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Civil War Relic Hunting chapter 2

Civil War Relic Hunting chapter 2

This chapter is provided to give you farther insight into how easy it is to locate the old camps. In chapter one we saw how you could get information that contained either field reports or a diary that made note of the far ranging trek of the soldiers and of certain events that happened along the way. You will have to locate certain actions that took place near you. Then read to determine who was involved including the names of commanding officers and detail as to the regiment and troop information. It could be farther broken down into the individual names of the soldiers involved to try and locate old diaries.

In a diary you might find a note jotted down by a soldier that made an entry about stopping by old man Smiths farm and camping down by Jones creek. Go to your County tax office and locate the very old land plats and find the Smith farm and then overlay a modern map and locate Jones creek to find the campsite. The old farm may be leveled to the ground and provide good hunting grounds as well as the Civil War campsite near the creek.

Add to this information any proper names of rivers, creeks, wells, ponds, lakes, post offices, hills, ridges, forts, or other landmark that will aid you greatly in your research. You can find in some instances the actual routes used by the soldiers which is in map form and ready to use. The things that give us problems is that they seldom referenced the name of settlements but always named the rivers. This information will leave some blanks but you can use your mind to fill in the gaps.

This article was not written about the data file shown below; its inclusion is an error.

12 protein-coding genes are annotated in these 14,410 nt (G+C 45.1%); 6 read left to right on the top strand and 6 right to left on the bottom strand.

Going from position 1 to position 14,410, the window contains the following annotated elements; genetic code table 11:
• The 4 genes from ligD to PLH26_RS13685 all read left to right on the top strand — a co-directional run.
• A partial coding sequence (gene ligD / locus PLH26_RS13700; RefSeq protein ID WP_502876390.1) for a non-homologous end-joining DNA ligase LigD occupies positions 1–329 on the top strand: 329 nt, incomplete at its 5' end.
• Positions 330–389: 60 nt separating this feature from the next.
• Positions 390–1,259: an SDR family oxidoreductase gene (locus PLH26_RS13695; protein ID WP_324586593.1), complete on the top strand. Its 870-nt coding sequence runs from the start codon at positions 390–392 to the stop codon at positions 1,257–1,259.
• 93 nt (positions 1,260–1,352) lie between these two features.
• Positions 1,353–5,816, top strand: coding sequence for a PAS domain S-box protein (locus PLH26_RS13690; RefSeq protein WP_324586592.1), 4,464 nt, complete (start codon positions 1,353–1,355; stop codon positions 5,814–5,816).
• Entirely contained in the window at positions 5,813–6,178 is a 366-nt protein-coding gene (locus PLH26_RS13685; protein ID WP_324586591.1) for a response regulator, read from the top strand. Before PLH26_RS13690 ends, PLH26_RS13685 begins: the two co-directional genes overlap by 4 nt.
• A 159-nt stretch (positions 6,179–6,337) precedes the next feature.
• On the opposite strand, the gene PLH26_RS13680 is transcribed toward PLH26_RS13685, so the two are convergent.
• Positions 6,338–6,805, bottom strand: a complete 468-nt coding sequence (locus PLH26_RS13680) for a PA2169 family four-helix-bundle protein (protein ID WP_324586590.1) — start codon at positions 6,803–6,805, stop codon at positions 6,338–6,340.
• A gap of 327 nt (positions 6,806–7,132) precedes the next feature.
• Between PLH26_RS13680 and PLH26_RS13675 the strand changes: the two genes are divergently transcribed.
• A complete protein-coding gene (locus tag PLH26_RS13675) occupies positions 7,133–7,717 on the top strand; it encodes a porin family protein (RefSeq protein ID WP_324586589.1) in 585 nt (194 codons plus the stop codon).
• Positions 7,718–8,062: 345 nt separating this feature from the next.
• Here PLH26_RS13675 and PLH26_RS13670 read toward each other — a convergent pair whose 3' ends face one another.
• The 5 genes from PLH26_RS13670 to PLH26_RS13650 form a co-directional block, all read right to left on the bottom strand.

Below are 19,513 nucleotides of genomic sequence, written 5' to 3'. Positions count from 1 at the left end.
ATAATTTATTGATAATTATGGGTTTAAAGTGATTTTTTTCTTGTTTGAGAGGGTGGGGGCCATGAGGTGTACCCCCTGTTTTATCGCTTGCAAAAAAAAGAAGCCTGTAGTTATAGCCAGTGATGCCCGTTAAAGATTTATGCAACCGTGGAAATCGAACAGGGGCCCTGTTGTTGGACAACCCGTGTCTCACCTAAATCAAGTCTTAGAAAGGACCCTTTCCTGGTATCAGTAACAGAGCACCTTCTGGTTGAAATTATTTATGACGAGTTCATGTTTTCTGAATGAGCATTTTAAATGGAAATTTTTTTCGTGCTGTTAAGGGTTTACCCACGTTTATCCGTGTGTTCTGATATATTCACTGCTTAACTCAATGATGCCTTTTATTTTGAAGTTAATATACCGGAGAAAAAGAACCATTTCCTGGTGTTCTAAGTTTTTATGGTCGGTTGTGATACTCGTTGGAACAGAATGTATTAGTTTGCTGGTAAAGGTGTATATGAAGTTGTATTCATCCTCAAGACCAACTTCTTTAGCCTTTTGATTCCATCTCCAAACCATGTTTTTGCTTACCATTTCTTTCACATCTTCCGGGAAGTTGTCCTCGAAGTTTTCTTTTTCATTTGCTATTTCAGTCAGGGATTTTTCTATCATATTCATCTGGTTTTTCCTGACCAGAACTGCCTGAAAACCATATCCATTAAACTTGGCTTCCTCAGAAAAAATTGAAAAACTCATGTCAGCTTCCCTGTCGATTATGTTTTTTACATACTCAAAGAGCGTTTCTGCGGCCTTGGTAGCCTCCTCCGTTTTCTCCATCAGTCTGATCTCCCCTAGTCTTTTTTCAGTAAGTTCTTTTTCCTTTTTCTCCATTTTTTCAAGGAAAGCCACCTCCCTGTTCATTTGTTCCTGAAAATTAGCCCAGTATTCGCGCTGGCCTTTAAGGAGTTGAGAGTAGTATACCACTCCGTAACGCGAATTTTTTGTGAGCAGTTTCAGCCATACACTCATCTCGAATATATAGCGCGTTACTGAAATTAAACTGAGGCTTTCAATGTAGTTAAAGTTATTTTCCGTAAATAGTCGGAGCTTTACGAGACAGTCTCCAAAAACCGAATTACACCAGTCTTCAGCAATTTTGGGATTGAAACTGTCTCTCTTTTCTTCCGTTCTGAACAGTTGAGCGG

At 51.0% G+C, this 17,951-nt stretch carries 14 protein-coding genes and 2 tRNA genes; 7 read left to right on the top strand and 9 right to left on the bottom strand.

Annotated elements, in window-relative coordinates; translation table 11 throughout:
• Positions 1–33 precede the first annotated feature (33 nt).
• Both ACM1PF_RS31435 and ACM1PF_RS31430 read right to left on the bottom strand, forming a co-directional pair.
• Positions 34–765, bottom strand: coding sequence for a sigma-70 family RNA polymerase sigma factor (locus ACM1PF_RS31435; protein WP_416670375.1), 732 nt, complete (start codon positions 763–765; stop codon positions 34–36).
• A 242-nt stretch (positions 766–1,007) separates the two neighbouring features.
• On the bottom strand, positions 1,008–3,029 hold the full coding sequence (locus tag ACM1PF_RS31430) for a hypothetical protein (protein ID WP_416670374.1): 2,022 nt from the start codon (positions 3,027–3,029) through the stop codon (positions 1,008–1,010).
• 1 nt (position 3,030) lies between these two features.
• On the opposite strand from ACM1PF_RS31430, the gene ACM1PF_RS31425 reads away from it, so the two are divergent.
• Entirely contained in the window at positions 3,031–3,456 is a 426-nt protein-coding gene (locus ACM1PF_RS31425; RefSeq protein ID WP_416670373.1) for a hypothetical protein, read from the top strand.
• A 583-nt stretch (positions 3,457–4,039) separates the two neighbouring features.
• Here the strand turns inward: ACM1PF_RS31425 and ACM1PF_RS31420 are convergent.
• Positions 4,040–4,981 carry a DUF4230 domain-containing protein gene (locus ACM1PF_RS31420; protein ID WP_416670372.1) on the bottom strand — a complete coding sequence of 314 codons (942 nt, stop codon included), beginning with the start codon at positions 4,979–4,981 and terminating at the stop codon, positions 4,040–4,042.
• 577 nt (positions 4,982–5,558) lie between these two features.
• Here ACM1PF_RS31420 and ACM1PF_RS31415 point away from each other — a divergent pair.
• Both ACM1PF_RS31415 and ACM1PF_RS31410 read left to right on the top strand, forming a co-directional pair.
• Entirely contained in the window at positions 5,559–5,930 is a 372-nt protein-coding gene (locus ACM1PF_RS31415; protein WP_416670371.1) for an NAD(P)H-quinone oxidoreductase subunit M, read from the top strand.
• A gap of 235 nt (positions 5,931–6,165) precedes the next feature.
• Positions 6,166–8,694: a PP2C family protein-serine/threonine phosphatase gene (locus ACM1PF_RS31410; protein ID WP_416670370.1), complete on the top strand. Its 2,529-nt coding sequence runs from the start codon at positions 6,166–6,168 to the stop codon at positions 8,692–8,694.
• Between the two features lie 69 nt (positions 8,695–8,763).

Remember that the soldiers always needed good water and a defendable position to camp at. You have the key points that they crossed and some names of wells, or post offices that they marched by and what ever else that you have gathered now begin to draw a dotted line from each detailed action to the next. For instance if they sacked a town in one location and had a shooting spree somewhere else just fill in the dotted lines and you will have a fairly good trail that they took.

Now, remember this that most troop movements took place from waterhole to waterhole and mostly along railroads or main trails. Many early trails were improved as more people settled and finally paved in later times so that you might find yourself fairly lucky on some of them.

To locate the camps just mark the highlights along the way where they fought the enemy on a certain hill or forded a river. Remember that the shallow spots in the rivers were used by “every” traveler as most just waded the shallow crossing or rode the horse across. Early river crossings were main superhighway overpasses back in their time and were clearly marked on early maps. Every troop of soldiers made use of these especially if the bridges were down. Use the topographical map to locate a ridge or hill near where you determine that they camped. This may have been nearby water, railroads, or a settlement.

The thing that you must do before you try to get permission and that is talk to either the landowner or the person who has been plowing the ground on the farm. The most important thing to ask is if they ever have plowed up anything like patches of bricks, glass, coins, or iron in the field. Obtain permission and walk around the high ground in “all metal” mode on your detector set on highest sensitivity where it will pick up any metal evidence of a Civil War camp like nails or iron relics. Determine quickly if is only an old homesite or Civil war camp by the nature of the iron relics and anything like Miniballs to prove that it is a CW site.